- Back to more relevant news to this blog, the Cannes 2007 lineup has been announced. As predicted, Wong Kar-Wai’s English-language debut My Blueberry Nights will be opening the festival, assuming that Wong is actually done with post-production. Representing Asia in competition will be South Korea’s Kim Ki-Duk with “Breath,” South Korea’s Lee Chang-Dong’s “Secret Sunshine,” and Japan’s Naomi Kawase with “Mogari No Mor.” Except for Wong, no Hong Kong films will be screened in or out of competition, despite predictions that Tsui Hark-Ringo Lam-Johnnie To actioner Triangle might make it. Nevertheless, the lineup looks pretty solid.

- Speaking of Korean films, Asian Cinema - While on the Road has reviews of a few Korean gangster films that are sure to corrupt another Korean-American youth’s mind (that was sarcasm, by the way).

- With the Hong Kong Entertainment Expo being a huge success, who can resist holding another film market in Hong Kong? That’s right, another film market event is going to Hong Kong, this time it’s Amazia, and it will open in November 2008. Yay.

- However, I don’t think the Amazia folks would be very happy to find what Hong Kong celebrities are doing with their Nintendo DS - some publicity photos have caught these celebrities playing their DS’s with an add-on that’s designed to enable the DS to play pirated games.

- I’ve never pushed box office news this far down an entry before, but I don’t want seem like I’m beating a dead horse. Eiga Consultant analyzes just exactly how bad Sunshine has done in Japan. According to his figures, it only grossed 52% of The Promise in its opening week in Japan. 52%?! I’m pretty damn sure Sunshine is better than The Promise based on this photograph alone.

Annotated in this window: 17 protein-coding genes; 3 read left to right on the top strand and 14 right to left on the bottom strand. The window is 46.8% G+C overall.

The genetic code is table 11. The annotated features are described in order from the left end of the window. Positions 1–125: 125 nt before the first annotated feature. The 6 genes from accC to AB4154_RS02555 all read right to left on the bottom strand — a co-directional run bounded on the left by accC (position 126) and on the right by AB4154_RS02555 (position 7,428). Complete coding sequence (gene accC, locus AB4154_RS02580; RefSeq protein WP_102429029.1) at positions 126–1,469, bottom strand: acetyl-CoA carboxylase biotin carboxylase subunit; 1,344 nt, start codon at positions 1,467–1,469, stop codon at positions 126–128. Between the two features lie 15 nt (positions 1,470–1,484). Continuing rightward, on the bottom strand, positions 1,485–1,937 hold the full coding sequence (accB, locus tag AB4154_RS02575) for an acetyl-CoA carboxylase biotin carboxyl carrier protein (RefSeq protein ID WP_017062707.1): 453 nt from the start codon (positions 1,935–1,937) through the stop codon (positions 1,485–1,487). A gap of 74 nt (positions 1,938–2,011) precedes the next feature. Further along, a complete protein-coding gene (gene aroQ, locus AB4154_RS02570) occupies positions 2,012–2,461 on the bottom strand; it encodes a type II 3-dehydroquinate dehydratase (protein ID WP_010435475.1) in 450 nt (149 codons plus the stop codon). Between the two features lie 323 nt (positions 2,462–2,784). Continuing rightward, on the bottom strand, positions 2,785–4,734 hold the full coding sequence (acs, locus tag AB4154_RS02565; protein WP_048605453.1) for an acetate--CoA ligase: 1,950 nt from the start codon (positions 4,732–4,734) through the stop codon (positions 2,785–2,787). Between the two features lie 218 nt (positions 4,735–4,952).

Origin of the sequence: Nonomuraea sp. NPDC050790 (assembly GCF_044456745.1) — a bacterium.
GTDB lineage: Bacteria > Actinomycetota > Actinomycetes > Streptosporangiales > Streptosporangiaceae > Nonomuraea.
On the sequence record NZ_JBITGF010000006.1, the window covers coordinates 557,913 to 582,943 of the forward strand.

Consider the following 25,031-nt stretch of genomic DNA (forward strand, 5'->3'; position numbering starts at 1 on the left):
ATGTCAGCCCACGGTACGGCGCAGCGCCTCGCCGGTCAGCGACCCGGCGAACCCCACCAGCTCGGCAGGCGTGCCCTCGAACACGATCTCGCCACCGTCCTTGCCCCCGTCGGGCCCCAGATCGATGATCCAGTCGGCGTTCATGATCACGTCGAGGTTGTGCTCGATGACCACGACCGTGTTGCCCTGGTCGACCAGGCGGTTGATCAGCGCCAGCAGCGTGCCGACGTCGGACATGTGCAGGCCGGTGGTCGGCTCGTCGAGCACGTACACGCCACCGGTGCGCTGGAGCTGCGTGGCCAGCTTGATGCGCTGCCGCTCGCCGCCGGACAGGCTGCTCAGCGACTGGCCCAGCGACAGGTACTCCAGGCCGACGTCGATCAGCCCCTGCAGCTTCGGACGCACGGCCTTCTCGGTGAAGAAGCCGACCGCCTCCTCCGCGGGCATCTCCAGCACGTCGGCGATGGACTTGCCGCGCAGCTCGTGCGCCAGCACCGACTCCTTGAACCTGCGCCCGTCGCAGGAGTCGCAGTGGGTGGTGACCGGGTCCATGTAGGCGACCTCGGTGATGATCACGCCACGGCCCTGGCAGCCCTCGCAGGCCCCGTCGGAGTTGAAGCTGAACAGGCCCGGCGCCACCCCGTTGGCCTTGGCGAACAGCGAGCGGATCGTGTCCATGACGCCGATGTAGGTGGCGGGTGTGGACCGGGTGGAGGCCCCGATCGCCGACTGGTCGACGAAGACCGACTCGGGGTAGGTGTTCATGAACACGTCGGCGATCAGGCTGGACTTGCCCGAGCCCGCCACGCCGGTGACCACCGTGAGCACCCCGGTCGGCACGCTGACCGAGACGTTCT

- Ryuganji apparently has this report as well, but I saw it on Twitch first, so I gotta be fair. Anyway, Takeshi Miike is working on another new film, and apparently it’s a manga adaptation. I don’t care much for Miike, so you can find out more for yourself here as well.

- The troubled Bangkok Film Festival is making progress on its comeback, and this year they’re promising more Asian films. Good for them.

- I consider myself a fairly big fan of Japanese films. Sure, I’ve missed out on a lot of classics (I.have.not.seen.Seven.Samurai.), but I’m still a fan. So who’d know when Japanese people what 10 films they would recommend to foreigners, they would not only recommend a non-Japanese film (Letters From Iwo Jima), but they would actually recommended 57 films instead (the Tora-san series contains 48 films. I assume the Japanese people want us to watch them all)?

- Japanese new artist Ayaka has become the first female artist in over 4 years to sell more than 1 million copies of her album. Good for her too.

- I discovered Kon Ichikawa’s work when I took a Japanese cinema class last year. I discovered Shunji Iwai’s genius when I followed up my first viewing of Swallowtail with Love Letter. Too bad Iwai hasn’t done a new narrative film since Hana and Alice, but at least he made a documentary about Ichikawa, and it’s coming on DVD.

- Aside from making his war film The Assembly, Chinese director Feng Xiaogang is making a short film for China’s anti-piracy campaign. It even features one of the best metaphors for pirated films I’ve ever read.

- Jeffrey Wells has a link the the first legit review of Spiderman 3, and the verdict isn’t good. Copyright © 2002-2024 Ross Chen